Congressman Devin Nunes is embroiled in a large-scale legal battle against Twitter and McClatchy, while also being a key player in the Russia investigation.
In a rare sit down interview, Nunes opens up during a visit to Capitol Hill in Washington D.C.
He is on a personal crusade to take on the media, saying they slander him. His two blockbuster lawsuits against Twitter and McClatchy stand at nearly half a billion dollars.
That includes the Twitter user “Devin Nunes’ Cow,” which now has well over 600,000 followers. It’s made headlines on the hill and around the world.
And he’s not stopping there
“If you’ve slandered me, and people know who you are, they know their fake stories that they wrote,” Nunes remarked, adding, “Maybe some people stand for it, but i’m not going to stand for it.”
The Tulare native is in the midst of his ninth term in Congress. He was thrust into the political spotlight when President Donald Trump took office.
Embroiled in the Russia Investigation, Nunes spearheaded a probe that produced eight criminal referrals to Attorney General William Barr.
“You had reporters, you had people inside the (Department of Justice) and FBI who thought they were going to be the next Watergate hero and bring down a president. Well they didn’t have any information and they were leaking highly classified information,” Nunes says.
He has been under the microscope for his work on the Russia Investigation, he’s been accused of burying evidence to protect the president, but the Mueller Report failed to show any proof of that.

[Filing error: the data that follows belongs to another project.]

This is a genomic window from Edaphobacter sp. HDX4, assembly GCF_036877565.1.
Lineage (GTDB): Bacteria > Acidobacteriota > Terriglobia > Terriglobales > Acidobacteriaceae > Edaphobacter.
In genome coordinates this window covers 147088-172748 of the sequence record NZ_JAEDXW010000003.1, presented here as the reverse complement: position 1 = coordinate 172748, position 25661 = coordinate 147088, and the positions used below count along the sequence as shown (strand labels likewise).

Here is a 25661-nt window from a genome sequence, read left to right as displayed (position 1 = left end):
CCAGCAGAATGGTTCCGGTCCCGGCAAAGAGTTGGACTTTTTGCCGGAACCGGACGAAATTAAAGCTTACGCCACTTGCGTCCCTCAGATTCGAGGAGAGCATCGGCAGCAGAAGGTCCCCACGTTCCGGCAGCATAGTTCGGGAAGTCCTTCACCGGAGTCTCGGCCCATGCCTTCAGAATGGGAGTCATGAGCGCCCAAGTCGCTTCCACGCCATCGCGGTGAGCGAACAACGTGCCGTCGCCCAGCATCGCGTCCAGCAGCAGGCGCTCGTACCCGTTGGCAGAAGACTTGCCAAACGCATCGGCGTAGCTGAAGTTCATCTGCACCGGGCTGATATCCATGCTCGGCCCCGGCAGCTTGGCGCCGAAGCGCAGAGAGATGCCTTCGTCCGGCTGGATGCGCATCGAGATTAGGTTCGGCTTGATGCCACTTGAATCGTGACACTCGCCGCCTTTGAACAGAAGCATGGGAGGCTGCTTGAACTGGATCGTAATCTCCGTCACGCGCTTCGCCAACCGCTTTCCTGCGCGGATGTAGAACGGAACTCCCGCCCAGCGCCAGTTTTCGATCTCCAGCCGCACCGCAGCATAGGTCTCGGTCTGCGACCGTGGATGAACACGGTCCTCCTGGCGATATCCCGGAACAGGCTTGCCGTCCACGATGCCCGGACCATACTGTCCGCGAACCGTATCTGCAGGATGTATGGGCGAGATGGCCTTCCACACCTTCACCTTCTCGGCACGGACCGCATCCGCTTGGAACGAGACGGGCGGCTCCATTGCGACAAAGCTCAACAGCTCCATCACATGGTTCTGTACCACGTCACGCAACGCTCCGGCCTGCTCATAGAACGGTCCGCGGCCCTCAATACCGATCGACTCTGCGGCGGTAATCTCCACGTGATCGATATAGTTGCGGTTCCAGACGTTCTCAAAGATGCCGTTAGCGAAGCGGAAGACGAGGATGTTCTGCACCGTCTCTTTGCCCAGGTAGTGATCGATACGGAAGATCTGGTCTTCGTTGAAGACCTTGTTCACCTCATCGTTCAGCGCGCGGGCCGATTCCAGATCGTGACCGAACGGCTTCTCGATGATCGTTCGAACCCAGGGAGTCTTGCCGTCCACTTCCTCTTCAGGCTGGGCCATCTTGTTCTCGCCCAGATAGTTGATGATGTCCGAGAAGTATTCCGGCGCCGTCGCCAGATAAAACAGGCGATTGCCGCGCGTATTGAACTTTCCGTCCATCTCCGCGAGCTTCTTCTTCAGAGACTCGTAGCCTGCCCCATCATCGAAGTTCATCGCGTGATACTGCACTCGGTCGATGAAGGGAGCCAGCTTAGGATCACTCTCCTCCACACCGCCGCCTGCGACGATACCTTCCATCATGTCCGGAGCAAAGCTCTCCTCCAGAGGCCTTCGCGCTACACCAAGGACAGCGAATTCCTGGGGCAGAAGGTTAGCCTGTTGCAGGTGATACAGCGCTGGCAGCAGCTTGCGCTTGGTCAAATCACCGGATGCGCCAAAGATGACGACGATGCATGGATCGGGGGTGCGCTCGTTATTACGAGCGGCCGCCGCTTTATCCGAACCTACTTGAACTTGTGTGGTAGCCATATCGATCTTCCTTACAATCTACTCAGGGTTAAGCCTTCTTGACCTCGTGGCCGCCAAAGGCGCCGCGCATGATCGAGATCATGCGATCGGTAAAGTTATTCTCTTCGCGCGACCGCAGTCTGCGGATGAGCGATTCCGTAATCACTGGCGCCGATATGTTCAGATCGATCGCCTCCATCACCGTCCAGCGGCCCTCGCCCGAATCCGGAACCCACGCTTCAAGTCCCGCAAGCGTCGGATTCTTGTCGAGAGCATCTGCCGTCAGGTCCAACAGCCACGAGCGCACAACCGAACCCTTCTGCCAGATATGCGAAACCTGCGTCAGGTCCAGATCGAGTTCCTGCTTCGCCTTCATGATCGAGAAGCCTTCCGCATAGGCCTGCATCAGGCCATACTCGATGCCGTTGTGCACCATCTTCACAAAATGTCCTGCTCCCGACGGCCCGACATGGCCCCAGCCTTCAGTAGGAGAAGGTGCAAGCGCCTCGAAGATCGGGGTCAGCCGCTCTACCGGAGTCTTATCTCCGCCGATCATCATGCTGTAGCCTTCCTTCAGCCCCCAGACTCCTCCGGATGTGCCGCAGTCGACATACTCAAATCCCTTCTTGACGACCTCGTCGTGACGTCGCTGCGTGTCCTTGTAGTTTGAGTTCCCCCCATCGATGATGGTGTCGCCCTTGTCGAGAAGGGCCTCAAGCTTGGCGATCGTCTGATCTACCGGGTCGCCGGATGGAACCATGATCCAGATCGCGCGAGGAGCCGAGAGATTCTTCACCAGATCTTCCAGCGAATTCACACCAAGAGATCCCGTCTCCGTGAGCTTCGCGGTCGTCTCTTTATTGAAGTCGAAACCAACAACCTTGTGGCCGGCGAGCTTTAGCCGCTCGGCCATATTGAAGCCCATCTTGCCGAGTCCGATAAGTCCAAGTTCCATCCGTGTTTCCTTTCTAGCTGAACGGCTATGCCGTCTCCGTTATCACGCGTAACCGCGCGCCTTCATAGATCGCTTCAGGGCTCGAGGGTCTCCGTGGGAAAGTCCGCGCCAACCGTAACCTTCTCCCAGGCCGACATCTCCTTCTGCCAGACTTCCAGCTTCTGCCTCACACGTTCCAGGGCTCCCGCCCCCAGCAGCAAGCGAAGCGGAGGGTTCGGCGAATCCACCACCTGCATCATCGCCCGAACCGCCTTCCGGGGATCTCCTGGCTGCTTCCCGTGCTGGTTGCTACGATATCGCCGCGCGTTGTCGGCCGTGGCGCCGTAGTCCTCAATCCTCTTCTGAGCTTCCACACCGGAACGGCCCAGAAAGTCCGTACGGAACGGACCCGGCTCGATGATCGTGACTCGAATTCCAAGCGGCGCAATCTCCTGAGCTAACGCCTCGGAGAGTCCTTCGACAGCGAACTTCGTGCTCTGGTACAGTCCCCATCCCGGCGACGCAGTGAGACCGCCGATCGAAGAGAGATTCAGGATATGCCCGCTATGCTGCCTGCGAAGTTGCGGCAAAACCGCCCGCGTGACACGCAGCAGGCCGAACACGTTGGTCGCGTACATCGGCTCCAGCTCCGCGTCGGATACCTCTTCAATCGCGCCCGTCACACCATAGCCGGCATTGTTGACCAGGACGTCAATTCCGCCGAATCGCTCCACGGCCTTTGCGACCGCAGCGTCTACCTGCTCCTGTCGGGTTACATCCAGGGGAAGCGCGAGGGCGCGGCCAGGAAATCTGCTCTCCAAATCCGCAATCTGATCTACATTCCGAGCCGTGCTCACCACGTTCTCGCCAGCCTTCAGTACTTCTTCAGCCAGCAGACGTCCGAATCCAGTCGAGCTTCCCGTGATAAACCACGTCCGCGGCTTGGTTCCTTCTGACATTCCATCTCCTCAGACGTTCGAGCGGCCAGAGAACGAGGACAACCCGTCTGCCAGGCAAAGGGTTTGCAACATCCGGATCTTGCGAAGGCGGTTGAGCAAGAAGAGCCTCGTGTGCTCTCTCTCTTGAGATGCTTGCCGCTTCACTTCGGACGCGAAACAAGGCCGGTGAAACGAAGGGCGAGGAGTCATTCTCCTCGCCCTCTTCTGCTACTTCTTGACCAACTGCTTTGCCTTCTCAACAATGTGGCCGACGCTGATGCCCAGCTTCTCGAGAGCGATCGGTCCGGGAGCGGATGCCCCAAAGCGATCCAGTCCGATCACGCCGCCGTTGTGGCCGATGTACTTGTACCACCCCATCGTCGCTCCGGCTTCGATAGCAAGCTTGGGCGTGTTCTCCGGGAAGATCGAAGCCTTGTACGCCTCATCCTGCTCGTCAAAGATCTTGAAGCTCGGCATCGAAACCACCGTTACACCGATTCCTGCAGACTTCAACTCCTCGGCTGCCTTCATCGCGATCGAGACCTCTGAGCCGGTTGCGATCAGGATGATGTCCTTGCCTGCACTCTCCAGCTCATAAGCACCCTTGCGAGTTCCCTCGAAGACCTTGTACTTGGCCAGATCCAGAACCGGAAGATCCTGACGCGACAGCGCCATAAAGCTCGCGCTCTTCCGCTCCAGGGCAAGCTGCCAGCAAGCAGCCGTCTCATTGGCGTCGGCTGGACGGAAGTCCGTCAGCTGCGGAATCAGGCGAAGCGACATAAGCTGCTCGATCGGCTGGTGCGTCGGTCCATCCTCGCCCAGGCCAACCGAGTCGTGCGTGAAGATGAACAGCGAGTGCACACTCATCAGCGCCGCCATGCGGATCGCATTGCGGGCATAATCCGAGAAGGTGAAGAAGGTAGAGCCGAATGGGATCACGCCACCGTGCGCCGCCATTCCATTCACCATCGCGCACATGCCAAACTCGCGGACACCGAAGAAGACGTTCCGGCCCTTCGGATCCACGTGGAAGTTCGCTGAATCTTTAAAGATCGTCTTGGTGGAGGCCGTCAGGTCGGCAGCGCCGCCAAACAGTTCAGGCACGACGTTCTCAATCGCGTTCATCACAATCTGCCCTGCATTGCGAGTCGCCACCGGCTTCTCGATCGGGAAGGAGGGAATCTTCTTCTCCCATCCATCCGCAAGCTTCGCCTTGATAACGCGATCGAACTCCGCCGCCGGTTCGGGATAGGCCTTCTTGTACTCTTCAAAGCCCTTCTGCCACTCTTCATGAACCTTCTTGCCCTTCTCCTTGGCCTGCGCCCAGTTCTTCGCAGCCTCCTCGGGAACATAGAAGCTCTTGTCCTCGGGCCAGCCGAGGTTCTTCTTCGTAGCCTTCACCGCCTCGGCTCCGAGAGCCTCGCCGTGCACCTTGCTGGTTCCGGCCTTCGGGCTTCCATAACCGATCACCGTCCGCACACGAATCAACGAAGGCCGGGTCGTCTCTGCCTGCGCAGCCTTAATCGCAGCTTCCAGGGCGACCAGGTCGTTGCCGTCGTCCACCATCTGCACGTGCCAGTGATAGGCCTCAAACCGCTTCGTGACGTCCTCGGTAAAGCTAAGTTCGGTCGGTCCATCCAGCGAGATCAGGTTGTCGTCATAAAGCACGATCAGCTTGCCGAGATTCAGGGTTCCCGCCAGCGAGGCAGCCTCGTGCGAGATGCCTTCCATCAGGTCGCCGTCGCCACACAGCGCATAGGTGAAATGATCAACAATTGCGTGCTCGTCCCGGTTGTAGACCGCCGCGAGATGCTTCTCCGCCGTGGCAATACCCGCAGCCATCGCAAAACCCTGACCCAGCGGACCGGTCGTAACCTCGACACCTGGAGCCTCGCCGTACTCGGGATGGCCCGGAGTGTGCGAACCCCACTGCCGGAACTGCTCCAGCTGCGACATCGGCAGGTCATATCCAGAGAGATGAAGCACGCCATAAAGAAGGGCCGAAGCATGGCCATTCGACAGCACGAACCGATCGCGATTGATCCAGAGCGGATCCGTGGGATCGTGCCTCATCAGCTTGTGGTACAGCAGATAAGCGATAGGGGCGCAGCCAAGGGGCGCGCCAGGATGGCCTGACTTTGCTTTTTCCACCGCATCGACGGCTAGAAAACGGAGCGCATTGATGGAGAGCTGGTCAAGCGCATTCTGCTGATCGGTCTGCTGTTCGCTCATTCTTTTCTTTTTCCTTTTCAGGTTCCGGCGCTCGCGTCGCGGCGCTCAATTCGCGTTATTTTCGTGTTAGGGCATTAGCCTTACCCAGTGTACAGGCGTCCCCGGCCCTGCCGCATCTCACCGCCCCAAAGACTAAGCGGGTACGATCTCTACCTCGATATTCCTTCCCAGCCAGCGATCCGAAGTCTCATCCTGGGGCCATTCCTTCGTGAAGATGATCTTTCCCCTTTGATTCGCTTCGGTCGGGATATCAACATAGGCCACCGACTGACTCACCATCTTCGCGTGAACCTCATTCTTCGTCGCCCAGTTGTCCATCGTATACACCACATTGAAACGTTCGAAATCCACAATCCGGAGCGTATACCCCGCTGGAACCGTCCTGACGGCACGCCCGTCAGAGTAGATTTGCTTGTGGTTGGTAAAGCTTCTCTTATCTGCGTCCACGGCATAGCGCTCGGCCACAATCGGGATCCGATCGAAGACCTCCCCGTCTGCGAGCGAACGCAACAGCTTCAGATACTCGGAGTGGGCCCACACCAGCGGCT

When asked if the Mueller Report vindicates him, he replies: “Well it doesn’t necessarily vindicate me or not vindicate me, because the person who vindicated himself is the president, the president didn’t collude with the Russians.”
Through it all, Nunes has become very guarded. In fact, he’s about the only congressman to receive daily death threats.
“We take strong precautions, one of the concerns we have is not necessarily me, but people who attend the event that I’m at, and that’s the biggest challenge right now,” he says.
How does he deal with it personally? “It’s what you sign up for, it’s not what we want, but times are what they are right now and you have to take the proper precautions,” he says.
Back in October of 2018, arguably one of his most poignant moments as congressman, Nunes became a key voice in Trump signing a presidential memorandum promoting the reliable supply and delivery of water on the west coast.
Just one of several things he says he’s fighting to get done for the Central Valley. That includes working on new trade agreements in Europe, Japan, Vietnam and the Philippines that could benefit the farmers.
“This is a busy job, I try to spend as much time as I can with my kids, pick them up from school, when I’m home. I hang out with same guys since I was 10-years old.”